Tips from a marketing expert on how to sell yourself as a graphic designer

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Success as a graphic designer isn’t just about the work itself. Creative industry expert Laura Carrick offers six invaluable tips to help you promote yourself and boost your career opportunities and earnings.

Working in graphic design, you’re constantly told that to earn more money, get more respect and work on more prestigious projects, you need to sell yourself. If you’re in a job, you must sell yourself to your managers and colleagues. If you’re freelance, you need to sell yourself to clients. But either way, you may well be thinking in frustration: “I’m a graphic designer, not a marketing expert!”

We’ve all been there. But, like it or not, in 2023, just being a great designer isn’t enough. You also have to be able to sell yourself, keep up to date with social media, maintain your own website, be your own IT, be your own HR department, network like crazy, and somehow find time to eat and sleep. To help you out, we’ve gathered some top advice from creative industry expert Laura Carrick.

Laura has over ten years of experience in the creative and marketing realm, working with small businesses, designers and freelancers to boost brand awareness and performance. Her current role as global head of marketing and communications at Shillington Education puts her in touch with some of the industry’s best experts and the most talented new graphic designers. Here, we share her best tips for promoting your graphic design practice in 2023 and throughout next year.

1. Start simple

There’s so much to consider when it comes to marketing you often won’t know where to begin. Laura’s advice? Start simple.

“The main goal of marketing is sales, whether you’re selling a product, a message, a lifestyle or, in this case, graphic design services,” she explains. “Either way, you need to work out: Who is your target audience, and what are you offering them? This must be clearly defined because everything else builds off this answer.”

Struggling to find that answer? “I always ask people or businesses: what are your biggest strengths, so what can we use to leverage them or the brand, and what are some weaknesses that may be keeping you from potential?” says Laura. “Weaknesses are just opportunities to turn something that may be considered overwhelming, such as social media, into a formulated process with intent and structure that will set them up for success. It’s usually by evaluating these simple questions you start to see where and how a marketing strategy could be implemented.”

2. It’s not always about followers

In the social media age, it’s easy to fall victim to the idea that self-promotion is about increasing your follower count. But actually, it’s not that simple. Look at some of the industry’s biggest names, for example, and often, they have fewer followers than relative nobodies.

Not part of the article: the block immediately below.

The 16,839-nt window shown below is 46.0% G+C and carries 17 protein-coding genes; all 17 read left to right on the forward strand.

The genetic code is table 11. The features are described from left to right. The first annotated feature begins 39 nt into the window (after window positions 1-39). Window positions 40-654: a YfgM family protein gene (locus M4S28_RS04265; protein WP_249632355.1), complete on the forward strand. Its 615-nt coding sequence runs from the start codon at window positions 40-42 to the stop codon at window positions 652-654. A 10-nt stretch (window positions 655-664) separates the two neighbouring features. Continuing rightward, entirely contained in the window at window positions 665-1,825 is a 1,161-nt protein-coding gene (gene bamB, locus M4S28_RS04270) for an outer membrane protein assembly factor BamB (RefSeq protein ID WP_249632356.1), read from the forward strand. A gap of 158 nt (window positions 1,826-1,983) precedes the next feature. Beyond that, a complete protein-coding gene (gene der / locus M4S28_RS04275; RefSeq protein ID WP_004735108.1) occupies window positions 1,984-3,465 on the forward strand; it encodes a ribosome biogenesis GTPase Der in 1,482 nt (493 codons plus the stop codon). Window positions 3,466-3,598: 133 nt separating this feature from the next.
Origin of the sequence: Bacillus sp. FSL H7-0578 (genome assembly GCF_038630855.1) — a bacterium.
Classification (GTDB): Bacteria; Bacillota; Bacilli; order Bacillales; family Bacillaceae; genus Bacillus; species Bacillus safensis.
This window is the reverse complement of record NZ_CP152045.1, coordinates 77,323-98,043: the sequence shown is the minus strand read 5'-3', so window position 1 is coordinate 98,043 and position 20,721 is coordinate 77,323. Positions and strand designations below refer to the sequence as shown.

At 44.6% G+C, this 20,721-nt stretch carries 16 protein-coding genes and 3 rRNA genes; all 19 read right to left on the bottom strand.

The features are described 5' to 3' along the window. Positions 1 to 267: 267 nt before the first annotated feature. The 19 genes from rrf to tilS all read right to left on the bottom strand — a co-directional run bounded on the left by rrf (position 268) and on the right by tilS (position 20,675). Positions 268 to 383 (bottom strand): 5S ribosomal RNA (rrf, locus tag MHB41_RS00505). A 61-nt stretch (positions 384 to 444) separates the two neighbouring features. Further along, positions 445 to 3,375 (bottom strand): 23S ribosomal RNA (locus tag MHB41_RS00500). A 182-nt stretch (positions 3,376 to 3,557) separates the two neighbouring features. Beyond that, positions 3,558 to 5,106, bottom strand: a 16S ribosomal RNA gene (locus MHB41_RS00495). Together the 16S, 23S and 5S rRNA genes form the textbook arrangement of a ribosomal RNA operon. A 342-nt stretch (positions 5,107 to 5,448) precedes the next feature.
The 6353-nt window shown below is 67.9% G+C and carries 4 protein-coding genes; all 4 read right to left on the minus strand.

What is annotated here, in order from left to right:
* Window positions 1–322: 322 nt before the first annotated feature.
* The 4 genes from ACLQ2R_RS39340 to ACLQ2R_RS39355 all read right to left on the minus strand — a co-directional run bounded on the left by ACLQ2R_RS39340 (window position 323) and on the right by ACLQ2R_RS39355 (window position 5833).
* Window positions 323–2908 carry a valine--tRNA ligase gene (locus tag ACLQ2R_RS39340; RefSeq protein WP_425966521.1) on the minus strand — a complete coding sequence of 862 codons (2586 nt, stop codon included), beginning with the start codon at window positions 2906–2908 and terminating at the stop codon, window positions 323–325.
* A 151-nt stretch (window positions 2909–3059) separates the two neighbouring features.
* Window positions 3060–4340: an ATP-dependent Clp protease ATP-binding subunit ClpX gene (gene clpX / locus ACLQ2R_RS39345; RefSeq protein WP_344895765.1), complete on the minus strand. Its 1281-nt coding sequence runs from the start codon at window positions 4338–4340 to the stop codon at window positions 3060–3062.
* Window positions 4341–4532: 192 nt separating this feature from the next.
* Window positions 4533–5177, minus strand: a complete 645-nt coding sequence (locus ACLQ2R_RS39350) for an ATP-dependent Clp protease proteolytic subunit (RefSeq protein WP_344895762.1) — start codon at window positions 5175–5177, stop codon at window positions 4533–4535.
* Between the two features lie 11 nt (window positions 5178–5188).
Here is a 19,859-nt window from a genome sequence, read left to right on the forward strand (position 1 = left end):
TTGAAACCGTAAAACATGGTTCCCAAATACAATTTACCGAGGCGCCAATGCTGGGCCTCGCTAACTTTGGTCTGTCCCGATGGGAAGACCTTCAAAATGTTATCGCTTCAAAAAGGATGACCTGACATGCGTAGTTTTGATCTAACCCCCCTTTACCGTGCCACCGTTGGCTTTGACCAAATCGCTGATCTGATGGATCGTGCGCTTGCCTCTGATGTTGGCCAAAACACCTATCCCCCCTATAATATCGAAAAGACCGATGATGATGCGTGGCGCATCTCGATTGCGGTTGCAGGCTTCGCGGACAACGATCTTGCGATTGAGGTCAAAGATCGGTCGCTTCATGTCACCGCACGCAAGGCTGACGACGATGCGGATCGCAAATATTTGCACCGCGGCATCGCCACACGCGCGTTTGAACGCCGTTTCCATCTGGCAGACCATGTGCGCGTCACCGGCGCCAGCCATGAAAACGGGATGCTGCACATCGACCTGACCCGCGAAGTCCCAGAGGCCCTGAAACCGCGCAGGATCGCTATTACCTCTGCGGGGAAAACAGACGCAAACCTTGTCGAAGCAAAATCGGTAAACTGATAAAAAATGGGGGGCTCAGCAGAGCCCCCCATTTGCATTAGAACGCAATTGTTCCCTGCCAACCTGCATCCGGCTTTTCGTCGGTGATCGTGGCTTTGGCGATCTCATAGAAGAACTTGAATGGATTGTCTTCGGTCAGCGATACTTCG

That doesn’t mean having a lot of followers is bad in itself, of course. But for most graphic designers, Laura argues, it should necessarily be the end goal.

“People are always so focused on follower counts or having the trending TikTok or Instagram account,” she says. “In fact, it’s one of the number one questions I receive: ‘How do we increase our followers?’ And yes, this approach does work for many creatives and businesses, and I always encourage sharing content and personality on social media platforms. However, it does require a lot of time, energy and focus that may not even be targeting the right audience for your business.”

Again, it’s time to ask yourself some important questions. “Do high-end clients care about your Instagram? Probably not.” So how do you get to high-end clients? Laura’s answer is, in a nutshell, “Networking and being someone nice to do business with.”

“Most positions in the creative industry are filled through networks,” she points out. “That’s why there are so many recruiters in this realm. Being proactive is key, and marketing yourself is more than just connecting with someone on LinkedIn and hoping for the best. Reach out to creatives you admire and ask if you can buy them a coffee. Go along to local creative events. Ask your network for some friendly favours. Email intros can go a long way.”

In other words, investing time into your creative community (rather than randoms online) is the best return on investment. “When a client is thinking about someone to engage on a project, they’re not thinking about your curated Instagram,” she reasons. “They’re most likely being referred to you by another designer who may not have the capacity, another client who loved working with you, or someone you met at a networking event on which you made a lasting impression. The phrase ‘It’s not what you know, it’s who you know’ is a cliche for a reason.”